Teaching issues for consideration for international TAs
Understand your students
North American students are rather informal. They may call you by your first name. If you wish to be called differently, make sure to let them know the name you prefer on the first day of class. You may also want to help them to pronounce your name. They are less likely to approach you if they cannot say your name.
Get familiar with U.S. academic culture
If you have never taught in a North American university, become familiar with the classroom culture. You can achieve this by attending a class to observe the teaching methods, the students, and their interaction with the instructor or by talking with more experienced international TAs about their insights and strategies. College students in the U.S. usually are at different levels in terms of their academic background. This is because the U.S. does not have a standardized curriculum in K-12 education. Do not make assumptions that students have similar knowledge when they enter the course.
Try to be in the classroom a few minutes early and chat with students to build rapport. Campus events, weather, and sports are good topics to open up the conversation. Of course, football is a topic you can always talk about here at Penn State.
Acknowledge language barriers, but do not apologize
Do not apologize for the fact that your English is not native-like. You can talk to your students about where you come from, share cultural facts with them, and your experiences as a student in your country. If you think language might be an issue for communicating with your students, let them know that you will do your best to make sure you understand them and vice versa. Also let them know that they cannot use your accent as an excuse for not learning or doing poorly. They will be more responsible for understanding your lectures and materials. This may relieve the anxiety from them and from you.
Promote open communication in your classroom
Give students the opportunity to politely let you know if they do not understand you, and tell them you also might ask them to repeat a word or phrase. Do not ignore students’ questions. Confirm your understanding of a student’s comment or question by repeating what they have said. Then phrase it in another way and ask if that is a correct representation of the student’s comments. If you don’t know the answer, let them know that you will find it for them. If necessary, write your main points and any course-related vocabulary on the board at the beginning of class and as the words come up during discussion. Also watch for nonverbal communication behaviors involving speed of speech, volume and tone of voice, eye contact, facial expressions, and head and hand movements.
Let your students know that you are listening to them and are willing to change or adapt the course to help them learn. Have your students complete an informal midterm evaluation of the course to identify their concerns. This will allow you to find out about student perspectives on the course and make appropriate changes, address misunderstandings, or clarify expectations or grading policy before the second half of the semester.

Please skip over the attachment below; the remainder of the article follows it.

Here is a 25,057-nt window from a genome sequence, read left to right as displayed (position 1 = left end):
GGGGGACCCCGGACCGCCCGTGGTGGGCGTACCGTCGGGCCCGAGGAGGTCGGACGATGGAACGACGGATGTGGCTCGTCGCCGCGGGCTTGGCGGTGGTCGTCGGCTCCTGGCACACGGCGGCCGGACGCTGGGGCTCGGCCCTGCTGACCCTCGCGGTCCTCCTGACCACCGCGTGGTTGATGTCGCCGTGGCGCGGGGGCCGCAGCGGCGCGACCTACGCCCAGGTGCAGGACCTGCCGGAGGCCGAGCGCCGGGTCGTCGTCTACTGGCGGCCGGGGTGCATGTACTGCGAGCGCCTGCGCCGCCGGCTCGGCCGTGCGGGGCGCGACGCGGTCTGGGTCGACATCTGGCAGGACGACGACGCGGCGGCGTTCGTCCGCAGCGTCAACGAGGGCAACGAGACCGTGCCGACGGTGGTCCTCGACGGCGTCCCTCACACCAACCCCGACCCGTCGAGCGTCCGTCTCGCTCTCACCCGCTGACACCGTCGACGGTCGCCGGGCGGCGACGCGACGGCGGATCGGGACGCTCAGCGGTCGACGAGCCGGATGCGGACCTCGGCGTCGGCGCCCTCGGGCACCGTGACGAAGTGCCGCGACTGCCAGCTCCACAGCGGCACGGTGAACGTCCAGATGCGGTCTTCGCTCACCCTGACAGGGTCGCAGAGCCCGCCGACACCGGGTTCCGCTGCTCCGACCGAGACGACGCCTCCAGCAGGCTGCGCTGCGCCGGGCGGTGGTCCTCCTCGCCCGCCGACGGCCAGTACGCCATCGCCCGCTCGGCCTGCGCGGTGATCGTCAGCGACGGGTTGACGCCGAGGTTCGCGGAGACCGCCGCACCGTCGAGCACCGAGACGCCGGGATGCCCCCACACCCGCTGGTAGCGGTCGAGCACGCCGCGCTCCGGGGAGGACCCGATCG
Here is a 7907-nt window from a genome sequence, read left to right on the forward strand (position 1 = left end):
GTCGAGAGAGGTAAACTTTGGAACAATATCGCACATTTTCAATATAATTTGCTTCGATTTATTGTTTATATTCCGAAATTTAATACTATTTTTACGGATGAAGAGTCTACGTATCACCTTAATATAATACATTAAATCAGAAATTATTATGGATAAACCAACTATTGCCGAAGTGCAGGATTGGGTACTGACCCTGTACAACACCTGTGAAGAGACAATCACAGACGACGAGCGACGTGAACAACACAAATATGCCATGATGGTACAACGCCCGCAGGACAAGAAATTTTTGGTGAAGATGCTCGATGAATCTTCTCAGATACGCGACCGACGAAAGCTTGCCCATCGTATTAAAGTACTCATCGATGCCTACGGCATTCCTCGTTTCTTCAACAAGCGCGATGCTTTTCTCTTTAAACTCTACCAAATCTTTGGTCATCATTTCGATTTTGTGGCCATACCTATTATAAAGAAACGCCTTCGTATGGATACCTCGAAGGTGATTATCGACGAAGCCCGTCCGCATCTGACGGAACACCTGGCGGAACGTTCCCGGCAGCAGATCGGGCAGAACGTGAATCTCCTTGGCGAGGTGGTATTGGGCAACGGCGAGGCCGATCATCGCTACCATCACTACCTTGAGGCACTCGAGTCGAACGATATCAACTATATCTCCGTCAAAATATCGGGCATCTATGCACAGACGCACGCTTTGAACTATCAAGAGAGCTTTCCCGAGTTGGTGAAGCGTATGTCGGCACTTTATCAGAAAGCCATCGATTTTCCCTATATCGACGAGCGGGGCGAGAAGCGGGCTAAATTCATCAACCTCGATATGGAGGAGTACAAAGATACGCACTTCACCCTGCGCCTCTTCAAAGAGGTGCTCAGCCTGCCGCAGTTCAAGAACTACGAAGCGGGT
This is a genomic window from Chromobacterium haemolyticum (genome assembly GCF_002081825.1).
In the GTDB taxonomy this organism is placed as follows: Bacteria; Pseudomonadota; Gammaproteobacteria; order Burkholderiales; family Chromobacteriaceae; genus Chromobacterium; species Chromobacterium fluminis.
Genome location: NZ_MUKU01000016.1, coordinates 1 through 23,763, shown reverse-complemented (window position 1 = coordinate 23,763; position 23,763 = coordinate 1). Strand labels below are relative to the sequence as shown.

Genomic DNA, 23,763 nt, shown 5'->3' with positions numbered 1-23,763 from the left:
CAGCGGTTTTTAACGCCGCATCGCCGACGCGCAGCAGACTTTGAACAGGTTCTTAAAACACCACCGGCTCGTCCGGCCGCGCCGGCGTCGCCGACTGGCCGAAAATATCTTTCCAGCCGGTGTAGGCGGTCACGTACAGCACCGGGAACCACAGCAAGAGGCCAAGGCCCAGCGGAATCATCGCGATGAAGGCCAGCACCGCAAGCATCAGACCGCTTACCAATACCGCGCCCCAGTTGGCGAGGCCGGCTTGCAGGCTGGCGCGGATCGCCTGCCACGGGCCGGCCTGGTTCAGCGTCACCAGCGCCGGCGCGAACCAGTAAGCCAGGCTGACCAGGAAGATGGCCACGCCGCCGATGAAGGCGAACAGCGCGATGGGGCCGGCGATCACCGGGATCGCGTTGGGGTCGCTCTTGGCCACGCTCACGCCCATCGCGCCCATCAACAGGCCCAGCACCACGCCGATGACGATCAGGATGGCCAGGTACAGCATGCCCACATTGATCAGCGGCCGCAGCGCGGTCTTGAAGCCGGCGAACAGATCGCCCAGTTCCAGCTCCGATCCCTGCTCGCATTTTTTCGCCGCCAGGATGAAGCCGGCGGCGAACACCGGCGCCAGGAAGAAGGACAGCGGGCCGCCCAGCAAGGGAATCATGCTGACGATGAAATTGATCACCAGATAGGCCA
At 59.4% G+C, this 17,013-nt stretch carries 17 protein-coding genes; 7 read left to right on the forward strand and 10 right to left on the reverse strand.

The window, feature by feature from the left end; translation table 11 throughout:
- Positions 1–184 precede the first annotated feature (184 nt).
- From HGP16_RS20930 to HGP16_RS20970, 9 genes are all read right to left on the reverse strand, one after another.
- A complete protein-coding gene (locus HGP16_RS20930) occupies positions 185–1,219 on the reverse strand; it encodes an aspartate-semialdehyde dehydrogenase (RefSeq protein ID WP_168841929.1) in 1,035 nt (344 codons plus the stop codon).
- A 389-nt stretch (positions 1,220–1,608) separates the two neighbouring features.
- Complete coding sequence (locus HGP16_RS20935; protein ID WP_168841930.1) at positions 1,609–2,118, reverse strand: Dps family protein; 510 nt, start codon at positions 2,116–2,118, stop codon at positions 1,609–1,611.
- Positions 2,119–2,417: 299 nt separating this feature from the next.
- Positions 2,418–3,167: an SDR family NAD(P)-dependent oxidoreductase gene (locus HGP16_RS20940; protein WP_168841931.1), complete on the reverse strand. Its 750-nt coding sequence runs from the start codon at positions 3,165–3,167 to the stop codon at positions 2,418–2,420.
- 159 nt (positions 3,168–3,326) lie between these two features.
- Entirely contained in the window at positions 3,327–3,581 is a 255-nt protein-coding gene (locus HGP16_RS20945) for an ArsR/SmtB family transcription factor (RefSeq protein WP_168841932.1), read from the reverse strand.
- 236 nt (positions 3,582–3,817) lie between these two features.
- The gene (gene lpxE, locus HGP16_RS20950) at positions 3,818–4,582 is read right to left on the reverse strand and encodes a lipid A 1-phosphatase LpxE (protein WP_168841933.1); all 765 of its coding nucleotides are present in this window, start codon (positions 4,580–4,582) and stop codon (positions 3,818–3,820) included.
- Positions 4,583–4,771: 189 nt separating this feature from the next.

Provide positive feedback
When responding to students’ assignment submissions or answers in class, it’s usually a good idea to include some positive feedback - say what is right or working well about the student’s submission or answer, then use constructive criticism to suggest specific areas that could be improved.
Minimize your stress level
The day before you teach, go and find the classroom in which you will be teaching. Prepare for your classes; rehearse the night before to take some of the anxiety away. If at all possible, find another TA and do a dry-run of your first class together. At University Park, the registrar also provides photo previews of general purpose classrooms.
Organize your time well
Set a schedule for teaching-related duties. Preparing for classes, grading exams, and meeting with students can take a lot of your time if you do not carefully organize your schedule. Remember that you also are a student and as such you have to do your own work as well.
Design your class to allow for interaction
Students tend to appreciate classroom environments that are interactive. So you might want to work on developing activities that involve teamwork, class discussions, and role-plays. But it’s important to use these activities to promote students’ learning, not just for entertainment. You do not have to reinvent the wheel for developing new materials; talk to other TAs or professors in your department who have already taught your course or the specific topic you would like to introduce. They might have some good ideas or activities you could use, adapted to the needs of your course or students. After teaching, you might also want to save your lesson plans and activities. Keep notes of things that have worked or not, and write up possible suggestions for future improvements.
Save for the future
Save SRTEs. Start collecting your SRTEs right from the start because, sooner rather than later, when you will be on the job market, you will be asked to provide a summary of your SRTEs. This will save you a lot of time!